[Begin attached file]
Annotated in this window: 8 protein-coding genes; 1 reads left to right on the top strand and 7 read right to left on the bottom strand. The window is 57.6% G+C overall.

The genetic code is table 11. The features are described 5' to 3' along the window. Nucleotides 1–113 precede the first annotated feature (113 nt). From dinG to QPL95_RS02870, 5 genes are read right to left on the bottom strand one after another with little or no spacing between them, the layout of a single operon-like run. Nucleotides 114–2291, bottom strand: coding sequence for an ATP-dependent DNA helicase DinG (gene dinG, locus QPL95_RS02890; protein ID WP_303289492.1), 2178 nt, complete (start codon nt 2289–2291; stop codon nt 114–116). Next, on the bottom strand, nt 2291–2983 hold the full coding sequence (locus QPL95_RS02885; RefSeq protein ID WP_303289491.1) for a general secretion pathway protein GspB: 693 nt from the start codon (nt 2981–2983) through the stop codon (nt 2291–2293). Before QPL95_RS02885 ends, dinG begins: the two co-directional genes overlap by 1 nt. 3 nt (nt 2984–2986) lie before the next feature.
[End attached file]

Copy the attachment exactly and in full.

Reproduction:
Annotated in this window: 8 protein-coding genes; 1 reads left to right on the top strand and 7 read right to left on the bottom strand. The window is 57.6% G+C overall.

The genetic code is table 11. The features are described 5' to 3' along the window. Nucleotides 1–113 precede the first annotated feature (113 nt). From dinG to QPL95_RS02870, 5 genes are read right to left on the bottom strand one after another with little or no spacing between them, the layout of a single operon-like run. Nucleotides 114–2291, bottom strand: coding sequence for an ATP-dependent DNA helicase DinG (gene dinG, locus QPL95_RS02890; protein ID WP_303289492.1), 2178 nt, complete (start codon nt 2289–2291; stop codon nt 114–116). Next, on the bottom strand, nt 2291–2983 hold the full coding sequence (locus QPL95_RS02885; RefSeq protein ID WP_303289491.1) for a general secretion pathway protein GspB: 693 nt from the start codon (nt 2981–2983) through the stop codon (nt 2291–2293). Before QPL95_RS02885 ends, dinG begins: the two co-directional genes overlap by 1 nt. 3 nt (nt 2984–2986) lie before the next feature.